Database Server Workload
The following workload tests have been around for so long that they're considered industry standards. The way we present the average response times are not. The first line graph shows workload performance with scaling queue depth. The second chart shows average response time correlated to the number of IOPS. In many of these tests, users target a maximum amount of latency. An application may require less than 10 milliseconds of latency, so the system administrator will aim for workloads that stay under the target. The amount of IOPS tells the administrator how much load the system can handle while staying within the response time range.
In order to make the graphs presentable, we had to use a different scale for the response time. The first three sections show the response time to 100ms. The next line shows the scaling to 1000ms, a 10x increase from one line to the next. Without the large scale increase, the FreeNAS Mini barely lifts off of the baseline.
The fact that we had to adjust the scale speaks volumes about the FreeNAS Mini. The system is in another product category with this type of workload and pushed to maximum load.
How much is the case itself? That I might be interested in, but...
The case is a Supermicro CSE-721TQ-250B which is $160.
A great motherboard would be the X10SDV-F which is $850 (dual GBe Intel nics, Xeon-D 8 core, check Anandtech they did a great review on it). Stronger CPU than the one in this review.
Then for $1017 you can get the X10SDV-TLN4F which includes built in 2x Intel 10GBe as well as 2x Intel GBe.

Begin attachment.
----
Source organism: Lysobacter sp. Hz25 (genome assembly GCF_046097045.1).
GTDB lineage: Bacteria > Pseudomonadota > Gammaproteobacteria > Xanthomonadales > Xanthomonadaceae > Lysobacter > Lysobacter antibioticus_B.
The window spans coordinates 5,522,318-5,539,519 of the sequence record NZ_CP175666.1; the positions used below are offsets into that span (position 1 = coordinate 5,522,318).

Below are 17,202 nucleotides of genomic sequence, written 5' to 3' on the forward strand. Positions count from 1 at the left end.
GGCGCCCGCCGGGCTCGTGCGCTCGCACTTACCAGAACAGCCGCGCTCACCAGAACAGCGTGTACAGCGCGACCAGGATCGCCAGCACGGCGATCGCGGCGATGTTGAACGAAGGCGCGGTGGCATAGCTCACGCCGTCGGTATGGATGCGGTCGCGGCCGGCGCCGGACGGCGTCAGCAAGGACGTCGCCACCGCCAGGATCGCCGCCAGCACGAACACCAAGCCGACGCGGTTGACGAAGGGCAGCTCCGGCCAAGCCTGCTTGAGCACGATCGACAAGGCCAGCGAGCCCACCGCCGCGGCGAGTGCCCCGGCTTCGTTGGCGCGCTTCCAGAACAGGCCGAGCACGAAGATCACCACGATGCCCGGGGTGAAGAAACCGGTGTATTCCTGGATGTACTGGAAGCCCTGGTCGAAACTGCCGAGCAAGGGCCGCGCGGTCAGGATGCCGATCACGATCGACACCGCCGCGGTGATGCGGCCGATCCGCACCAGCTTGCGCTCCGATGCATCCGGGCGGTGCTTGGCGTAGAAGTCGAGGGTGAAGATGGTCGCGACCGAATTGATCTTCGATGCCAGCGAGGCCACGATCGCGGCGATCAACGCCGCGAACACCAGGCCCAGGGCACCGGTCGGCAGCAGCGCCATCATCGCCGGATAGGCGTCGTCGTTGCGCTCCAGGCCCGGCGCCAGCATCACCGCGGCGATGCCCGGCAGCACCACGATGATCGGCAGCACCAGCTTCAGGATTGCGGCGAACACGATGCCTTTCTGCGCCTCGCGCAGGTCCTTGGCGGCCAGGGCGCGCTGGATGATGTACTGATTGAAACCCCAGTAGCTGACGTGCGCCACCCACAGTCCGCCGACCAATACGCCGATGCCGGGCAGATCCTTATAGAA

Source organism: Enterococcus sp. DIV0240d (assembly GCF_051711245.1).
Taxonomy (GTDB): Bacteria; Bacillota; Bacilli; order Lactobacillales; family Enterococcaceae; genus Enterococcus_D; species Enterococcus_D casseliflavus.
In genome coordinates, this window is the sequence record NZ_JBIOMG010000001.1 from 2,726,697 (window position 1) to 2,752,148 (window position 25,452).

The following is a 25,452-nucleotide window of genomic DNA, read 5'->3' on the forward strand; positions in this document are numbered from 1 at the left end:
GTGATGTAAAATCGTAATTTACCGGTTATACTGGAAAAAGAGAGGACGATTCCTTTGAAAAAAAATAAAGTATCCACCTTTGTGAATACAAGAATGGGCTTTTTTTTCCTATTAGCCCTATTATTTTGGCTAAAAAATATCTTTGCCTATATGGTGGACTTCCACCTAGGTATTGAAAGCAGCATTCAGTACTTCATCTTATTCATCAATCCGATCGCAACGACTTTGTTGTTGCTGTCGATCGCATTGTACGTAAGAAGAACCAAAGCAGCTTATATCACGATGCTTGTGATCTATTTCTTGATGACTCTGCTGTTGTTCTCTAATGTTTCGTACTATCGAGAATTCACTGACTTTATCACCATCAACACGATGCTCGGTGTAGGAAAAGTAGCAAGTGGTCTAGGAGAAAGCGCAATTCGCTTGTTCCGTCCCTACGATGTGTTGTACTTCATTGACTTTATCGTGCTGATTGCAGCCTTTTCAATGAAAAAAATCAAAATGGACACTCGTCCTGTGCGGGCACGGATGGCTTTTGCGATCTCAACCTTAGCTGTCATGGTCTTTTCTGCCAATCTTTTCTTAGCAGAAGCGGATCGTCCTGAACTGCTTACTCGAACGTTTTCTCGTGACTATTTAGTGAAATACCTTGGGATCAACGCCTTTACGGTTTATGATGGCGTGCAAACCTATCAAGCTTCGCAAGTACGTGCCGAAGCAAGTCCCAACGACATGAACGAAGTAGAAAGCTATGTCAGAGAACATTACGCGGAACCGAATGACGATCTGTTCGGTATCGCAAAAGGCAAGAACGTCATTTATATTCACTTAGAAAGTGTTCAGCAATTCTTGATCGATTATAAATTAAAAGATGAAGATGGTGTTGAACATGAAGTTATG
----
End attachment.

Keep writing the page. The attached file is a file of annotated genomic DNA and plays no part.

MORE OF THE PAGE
or for $?? (probably more) the X10SDV-8C-TLN4F which is the same as above but has Hyperthreading (16 threads).
The price still seems kinda high, I'd like to see "real world use" as opposed to benchmarks but that's so difficult to actually do.
If the price seems high then it's not for you, but as said this is not a consumer product for home users. You want a basic, easy solution then investigate some of the WDMYCLOUD options instead. I bought a 4TB model and added a 4TB WD Elements as backup but that's for video storage and not as reliable nor as fast as a business class solution.
$2000 with drives for business is really not bad considering the cost to run a business, loss of data costs, and the fact you can probably write of some as a business expense.
On a side note, some guy vehemently argued against using ECC memory with ZFS. He admitted it was really stupid to *not* using ECC memory but he just couldn't admit he was wrong so he kept doubling down on dumb. His major argument? I was a few dollars off on the price of ECC memory.
You have to love the Internet.